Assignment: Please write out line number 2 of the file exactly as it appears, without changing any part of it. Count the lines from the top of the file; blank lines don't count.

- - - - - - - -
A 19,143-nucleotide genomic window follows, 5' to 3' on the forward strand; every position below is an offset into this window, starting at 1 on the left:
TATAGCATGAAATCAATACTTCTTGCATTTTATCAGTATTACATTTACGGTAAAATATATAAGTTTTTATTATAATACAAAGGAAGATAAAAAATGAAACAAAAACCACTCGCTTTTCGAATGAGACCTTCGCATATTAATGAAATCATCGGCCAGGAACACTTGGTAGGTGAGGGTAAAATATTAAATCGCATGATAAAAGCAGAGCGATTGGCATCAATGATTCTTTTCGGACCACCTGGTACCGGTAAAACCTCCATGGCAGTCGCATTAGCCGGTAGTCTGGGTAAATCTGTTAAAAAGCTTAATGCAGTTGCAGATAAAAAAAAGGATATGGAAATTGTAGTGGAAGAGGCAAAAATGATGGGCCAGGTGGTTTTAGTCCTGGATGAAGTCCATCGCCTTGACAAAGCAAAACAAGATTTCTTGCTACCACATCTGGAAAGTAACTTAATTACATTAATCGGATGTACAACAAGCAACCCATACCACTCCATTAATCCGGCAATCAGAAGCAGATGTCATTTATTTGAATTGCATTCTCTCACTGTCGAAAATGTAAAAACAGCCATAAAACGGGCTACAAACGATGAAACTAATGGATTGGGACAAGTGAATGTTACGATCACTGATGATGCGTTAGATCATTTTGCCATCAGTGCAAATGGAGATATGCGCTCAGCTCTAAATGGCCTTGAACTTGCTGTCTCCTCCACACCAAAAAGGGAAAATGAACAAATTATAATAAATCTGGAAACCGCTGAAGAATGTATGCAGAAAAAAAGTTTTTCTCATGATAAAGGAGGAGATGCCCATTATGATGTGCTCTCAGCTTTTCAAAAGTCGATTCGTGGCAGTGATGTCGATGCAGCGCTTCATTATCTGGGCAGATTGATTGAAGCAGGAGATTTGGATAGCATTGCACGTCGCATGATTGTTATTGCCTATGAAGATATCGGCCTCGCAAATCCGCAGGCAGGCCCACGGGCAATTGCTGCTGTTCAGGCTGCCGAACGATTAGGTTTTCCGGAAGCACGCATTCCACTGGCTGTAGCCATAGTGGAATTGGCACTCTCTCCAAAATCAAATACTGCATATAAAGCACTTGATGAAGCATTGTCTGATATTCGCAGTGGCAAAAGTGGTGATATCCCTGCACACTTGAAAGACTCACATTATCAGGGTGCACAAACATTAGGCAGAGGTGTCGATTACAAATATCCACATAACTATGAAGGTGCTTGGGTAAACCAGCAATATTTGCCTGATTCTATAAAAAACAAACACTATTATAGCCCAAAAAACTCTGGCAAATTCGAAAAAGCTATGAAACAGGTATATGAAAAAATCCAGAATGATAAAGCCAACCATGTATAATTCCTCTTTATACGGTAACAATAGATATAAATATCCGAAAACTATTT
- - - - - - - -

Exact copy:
TATAGCATGAAATCAATACTTCTTGCATTTTATCAGTATTACATTTACGGTAAAATATATAAGTTTTTATTATAATACAAAGGAAGATAAAAAATGAAACAAAAACCACTCGCTTTTCGAATGAGACCTTCGCATATTAATGAAATCATCGGCCAGGAACACTTGGTAGGTGAGGGTAAAATATTAAATCGCATGATAAAAGCAGAGCGATTGGCATCAATGATTCTTTTCGGACCACCTGGTACCGGTAAAACCTCCATGGCAGTCGCATTAGCCGGTAGTCTGGGTAAATCTGTTAAAAAGCTTAATGCAGTTGCAGATAAAAAAAAGGATATGGAAATTGTAGTGGAAGAGGCAAAAATGATGGGCCAGGTGGTTTTAGTCCTGGATGAAGTCCATCGCCTTGACAAAGCAAAACAAGATTTCTTGCTACCACATCTGGAAAGTAACTTAATTACATTAATCGGATGTACAACAAGCAACCCATACCACTCCATTAATCCGGCAATCAGAAGCAGATGTCATTTATTTGAATTGCATTCTCTCACTGTCGAAAATGTAAAAACAGCCATAAAACGGGCTACAAACGATGAAACTAATGGATTGGGACAAGTGAATGTTACGATCACTGATGATGCGTTAGATCATTTTGCCATCAGTGCAAATGGAGATATGCGCTCAGCTCTAAATGGCCTTGAACTTGCTGTCTCCTCCACACCAAAAAGGGAAAATGAACAAATTATAATAAATCTGGAAACCGCTGAAGAATGTATGCAGAAAAAAAGTTTTTCTCATGATAAAGGAGGAGATGCCCATTATGATGTGCTCTCAGCTTTTCAAAAGTCGATTCGTGGCAGTGATGTCGATGCAGCGCTTCATTATCTGGGCAGATTGATTGAAGCAGGAGATTTGGATAGCATTGCACGTCGCATGATTGTTATTGCCTATGAAGATATCGGCCTCGCAAATCCGCAGGCAGGCCCACGGGCAATTGCTGCTGTTCAGGCTGCCGAACGATTAGGTTTTCCGGAAGCACGCATTCCACTGGCTGTAGCCATAGTGGAATTGGCACTCTCTCCAAAATCAAATACTGCATATAAAGCACTTGATGAAGCATTGTCTGATATTCGCAGTGGCAAAAGTGGTGATATCCCTGCACACTTGAAAGACTCACATTATCAGGGTGCACAAACATTAGGCAGAGGTGTCGATTACAAATATCCACATAACTATGAAGGTGCTTGGGTAAACCAGCAATATTTGCCTGATTCTATAAAAAACAAACACTATTATAGCCCAAAAAACTCTGGCAAATTCGAAAAAGCTATGAAACAGGTATATGAAAAAATCCAGAATGATAAAGCCAACCATGTATAATTCCTCTTTATACGGTAACAATAGATATAAATATCCGAAAACTATTT